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Does Iowa’s Health Care External Review Process Replace Common-Law Rights?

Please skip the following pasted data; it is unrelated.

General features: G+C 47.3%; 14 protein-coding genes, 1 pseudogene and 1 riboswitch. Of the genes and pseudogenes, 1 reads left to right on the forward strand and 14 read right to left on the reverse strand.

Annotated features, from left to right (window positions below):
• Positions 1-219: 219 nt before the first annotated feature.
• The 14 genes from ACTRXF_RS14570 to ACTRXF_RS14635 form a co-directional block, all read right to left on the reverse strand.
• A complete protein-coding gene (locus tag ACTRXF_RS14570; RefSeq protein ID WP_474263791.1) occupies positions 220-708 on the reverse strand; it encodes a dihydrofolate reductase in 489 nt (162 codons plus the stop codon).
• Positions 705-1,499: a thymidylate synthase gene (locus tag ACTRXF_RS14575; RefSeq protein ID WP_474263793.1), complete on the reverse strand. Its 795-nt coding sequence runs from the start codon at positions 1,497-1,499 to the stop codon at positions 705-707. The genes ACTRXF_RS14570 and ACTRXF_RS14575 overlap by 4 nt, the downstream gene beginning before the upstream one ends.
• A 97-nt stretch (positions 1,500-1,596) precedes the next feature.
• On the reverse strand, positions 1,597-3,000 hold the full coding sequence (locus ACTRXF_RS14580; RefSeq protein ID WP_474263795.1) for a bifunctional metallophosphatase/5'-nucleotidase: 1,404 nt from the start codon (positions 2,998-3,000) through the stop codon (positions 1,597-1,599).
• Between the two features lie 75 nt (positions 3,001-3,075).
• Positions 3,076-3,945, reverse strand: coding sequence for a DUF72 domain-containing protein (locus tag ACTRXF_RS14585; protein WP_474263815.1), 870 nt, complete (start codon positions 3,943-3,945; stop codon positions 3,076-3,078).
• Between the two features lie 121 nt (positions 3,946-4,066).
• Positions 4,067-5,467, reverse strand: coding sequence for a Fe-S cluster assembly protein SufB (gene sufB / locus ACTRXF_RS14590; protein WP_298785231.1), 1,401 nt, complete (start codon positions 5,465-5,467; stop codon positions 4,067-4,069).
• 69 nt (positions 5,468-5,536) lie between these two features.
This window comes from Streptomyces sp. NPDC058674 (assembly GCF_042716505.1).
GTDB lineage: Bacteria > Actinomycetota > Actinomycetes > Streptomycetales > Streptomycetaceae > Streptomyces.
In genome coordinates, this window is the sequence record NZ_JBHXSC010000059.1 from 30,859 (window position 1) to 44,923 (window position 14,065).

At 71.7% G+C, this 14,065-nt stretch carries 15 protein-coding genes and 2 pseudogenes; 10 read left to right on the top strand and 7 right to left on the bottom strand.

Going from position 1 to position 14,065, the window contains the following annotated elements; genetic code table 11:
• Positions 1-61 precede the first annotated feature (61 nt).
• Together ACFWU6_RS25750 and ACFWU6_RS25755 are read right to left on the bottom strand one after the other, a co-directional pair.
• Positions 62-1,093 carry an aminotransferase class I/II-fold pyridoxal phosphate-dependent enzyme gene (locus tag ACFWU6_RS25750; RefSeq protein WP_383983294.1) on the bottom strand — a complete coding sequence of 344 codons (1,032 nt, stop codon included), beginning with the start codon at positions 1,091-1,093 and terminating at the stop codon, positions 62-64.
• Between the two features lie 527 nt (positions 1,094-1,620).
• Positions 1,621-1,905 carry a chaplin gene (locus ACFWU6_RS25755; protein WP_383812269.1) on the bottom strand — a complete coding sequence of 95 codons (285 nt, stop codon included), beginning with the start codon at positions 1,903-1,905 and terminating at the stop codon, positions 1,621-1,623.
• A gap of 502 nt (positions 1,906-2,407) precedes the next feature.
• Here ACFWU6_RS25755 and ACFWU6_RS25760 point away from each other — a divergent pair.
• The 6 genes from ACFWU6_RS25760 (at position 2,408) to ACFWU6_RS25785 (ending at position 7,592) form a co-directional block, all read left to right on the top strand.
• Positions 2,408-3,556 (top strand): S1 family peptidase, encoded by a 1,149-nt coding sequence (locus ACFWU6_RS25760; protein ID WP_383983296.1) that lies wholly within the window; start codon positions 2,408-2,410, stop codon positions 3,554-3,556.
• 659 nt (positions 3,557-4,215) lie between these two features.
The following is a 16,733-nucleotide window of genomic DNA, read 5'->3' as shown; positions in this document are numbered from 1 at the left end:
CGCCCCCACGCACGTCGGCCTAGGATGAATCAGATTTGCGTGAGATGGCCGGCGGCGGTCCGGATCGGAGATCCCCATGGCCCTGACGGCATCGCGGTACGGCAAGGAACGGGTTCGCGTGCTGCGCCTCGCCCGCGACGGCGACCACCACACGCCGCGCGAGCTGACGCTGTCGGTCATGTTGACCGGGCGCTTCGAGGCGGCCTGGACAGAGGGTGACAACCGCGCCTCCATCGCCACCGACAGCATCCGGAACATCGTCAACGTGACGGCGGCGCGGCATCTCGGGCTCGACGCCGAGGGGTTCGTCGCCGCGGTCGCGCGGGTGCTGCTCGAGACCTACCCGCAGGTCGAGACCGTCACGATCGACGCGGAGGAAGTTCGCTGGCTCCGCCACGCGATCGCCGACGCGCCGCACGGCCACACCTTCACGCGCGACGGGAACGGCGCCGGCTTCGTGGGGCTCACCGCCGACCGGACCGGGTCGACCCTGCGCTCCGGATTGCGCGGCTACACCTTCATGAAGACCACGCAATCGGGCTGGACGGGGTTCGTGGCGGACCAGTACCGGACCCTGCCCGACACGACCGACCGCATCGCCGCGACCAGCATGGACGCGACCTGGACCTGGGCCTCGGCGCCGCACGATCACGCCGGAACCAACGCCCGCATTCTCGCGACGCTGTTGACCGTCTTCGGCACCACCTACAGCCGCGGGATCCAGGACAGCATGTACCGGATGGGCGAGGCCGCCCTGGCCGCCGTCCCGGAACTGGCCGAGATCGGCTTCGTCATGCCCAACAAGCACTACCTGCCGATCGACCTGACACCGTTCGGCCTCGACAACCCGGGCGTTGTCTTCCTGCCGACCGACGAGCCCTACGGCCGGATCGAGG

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ABSTRACT: The Patient Protection and Affordable Care Act (“ACA”) established a federal external review process that enabled covered persons to appeal to independent reviewers if their health insurers deny coverage for a particular health care service. The ACA also required each state to implement an adequate external review process. Iowa’s appellate courts have not decided whether the external review process is “exclusive”—meaning covered persons must use the process to challenge insurers’ adverse benefit determinations—or “cumulative”—meaning covered persons may bypass the process and file an action in a district court. This Note argues that Iowa’s external review process is cumulative. The application of two rules of statutory interpretation—the new-right test and the comprehensive-scheme test—suggests that courts should construe Iowa’s external review statute as a supplement to, rather than a replacement of, a covered person’s common- law rights against an insurer. While the external review process provides a covered person with beneficial protections and a faster, less expensive, and often more convenient means to challenge an insurer’s denial of coverage, its short statute of limitations, exclusion of oral testimony, and limited jurisdiction may motivate a covered person to pursue traditional litigation in some circumstances.

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